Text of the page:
A few weeks ago the Locarno Festival held its 70th edition. Among the festivities, Let The Corpses Tan -- the third film by Belgian duo Hélène Cattet and Bruno Forzani -- had its world premiere on the majestic Piazza Grande. We had the opportunity to sit with the filmmakers and while we chatted about their adaptation, their creative process and their references, we also learned some exclusive stuff about their next project. Spoiler: it may concern Japanese animation.
So how did you come up adapting Jean-Patrick Manchette's LET THE CORPSES TAN?
Hélène Cattet: I was the one who stumbled upon it. I was working at a library for about ten years, and at that time a collection with the full work of Manchette was published. That how I discovered it. It was the first novel I read of his and I told Bruno: "This is truly incredible! You'll see, it will sound familiar to you". To be honest, I'm not so interested in adaptations, I don't see the point of it. But here it was the first time that it could work for us, because I felt we belonged to the universe.
I told Bruno: "You'll see, you'll have images in your mind, images of Italian Western and crime films of the 70's". Bruno read it and totally agreed with me. We decided that one day if we decided to make an adaptation, then it would be that one. And well... it happened (laughing). One thing leading to another, we ended up talking about it with François [Cognard, a producer with whom they have been working since Amer] who told us that he knew the rights-holder of Manchette's work.
Bruno Forzani: In fact, this goes back to the DVD release of Amer. We visited the French distributor and François meets a guy, talks with him and mentions Let the Corpses Tan! as it being an impossible book to be adapted for cinema. And we told François: "That's weird, because we think that if there's only one book that we would adapt, it would be this one!" (laughing). I don't remember why he felt like this about the book, but we kept thinking about this discussion, with this idea of an probable impossible movie.
During the adaptation process, we had so many problems that we ended up thinking it was a curse project. We tried not to be superstitious but we really had a lot of issues. First, to find the location and set-up, and then, one month prior to the shooting, the house we were thinking of using happened to be too dangerous and that it was falling apart. There were several accidents, so many that I told myself "Fuck, we're in deep shit, it really is a curse project and we should have never done it!". We eventually went through it but this story kept pursuing us us for a long time.
HC: We really had this kind of Sword of Damocles above our head... With something like 15 accidents during the shooting (laughing).
HC: It was a huge work. We deconstructed everything while being absolutely faithful to the book.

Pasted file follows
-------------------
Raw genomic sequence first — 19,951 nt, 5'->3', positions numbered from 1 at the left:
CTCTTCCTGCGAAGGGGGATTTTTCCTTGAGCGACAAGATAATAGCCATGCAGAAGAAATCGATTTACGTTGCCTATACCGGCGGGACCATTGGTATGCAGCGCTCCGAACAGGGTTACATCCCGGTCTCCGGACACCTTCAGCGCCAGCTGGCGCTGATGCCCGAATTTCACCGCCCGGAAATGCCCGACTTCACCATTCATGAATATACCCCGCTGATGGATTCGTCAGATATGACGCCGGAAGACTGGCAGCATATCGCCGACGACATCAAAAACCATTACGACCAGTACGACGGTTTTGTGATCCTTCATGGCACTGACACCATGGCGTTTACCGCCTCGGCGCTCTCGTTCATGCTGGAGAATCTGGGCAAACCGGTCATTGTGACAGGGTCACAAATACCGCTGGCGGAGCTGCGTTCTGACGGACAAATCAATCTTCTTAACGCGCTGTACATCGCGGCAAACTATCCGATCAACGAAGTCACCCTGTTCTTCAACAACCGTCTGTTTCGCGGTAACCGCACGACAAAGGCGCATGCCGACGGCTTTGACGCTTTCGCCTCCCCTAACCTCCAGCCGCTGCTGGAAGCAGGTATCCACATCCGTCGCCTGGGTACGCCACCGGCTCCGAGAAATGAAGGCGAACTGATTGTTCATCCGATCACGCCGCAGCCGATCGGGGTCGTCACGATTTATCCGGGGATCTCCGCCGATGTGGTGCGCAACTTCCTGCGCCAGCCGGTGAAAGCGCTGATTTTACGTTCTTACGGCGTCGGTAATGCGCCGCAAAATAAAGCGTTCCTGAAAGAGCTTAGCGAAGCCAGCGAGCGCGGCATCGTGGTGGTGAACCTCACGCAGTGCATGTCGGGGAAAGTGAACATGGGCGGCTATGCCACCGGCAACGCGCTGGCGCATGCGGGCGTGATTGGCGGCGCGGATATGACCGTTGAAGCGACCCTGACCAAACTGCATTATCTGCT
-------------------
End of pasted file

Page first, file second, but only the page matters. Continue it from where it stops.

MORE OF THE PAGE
BF: In the book, this storytelling with time indications is used all the time. At some point we broke it a bit to go somewhere else, towards something more fantastic and oneiric, to give another...
HC: ... dimension to the story.
BF: Exactly. That's why we kind of broke the "narration panels" thing.
HC: Yeah, we wanted to try to have another point of view on this gunfight and to move more towards Luce, the artist's subjectivity. That what really interested us in the beginning, this time panels construction, the flashbacks, while also breaking free from all of this.
Your mise en scène is truly incredible. Can you discuss your creative process? How much do you plan before the shooting? Is there any room for improvisation?
HC: Our goal is to get on the set and know everything, having planned everything. Firstly because we don't have a huge budget - the shooting conditions and the set were complicated.
BF: The set wasn't reachable by car. We could only reach it on foot.
HC: Every morning we had to walk uphill for half an hour to get there. We had to be super organized because there was no technical logistic there.
BF: That's for the practical aspect. Then, we have the theoretical side: our storytelling really relies on the shots breakdown, editing and sound. We think about all of this a lot to be as coherent as possible with what we want to tell. We work like this for economical and artistic reasons.
If you were to get an astronomical budget for a new project, would it radically change your creation process?
HC: I don't think so, because that's the way we learnt. That's how we did our short films, which we produced ourselves. We were extremely conscious about our budget and what could do or what we couldn't. Everything was storyboarded, we filmed ourselves, we tried things with the editing, with rhythm.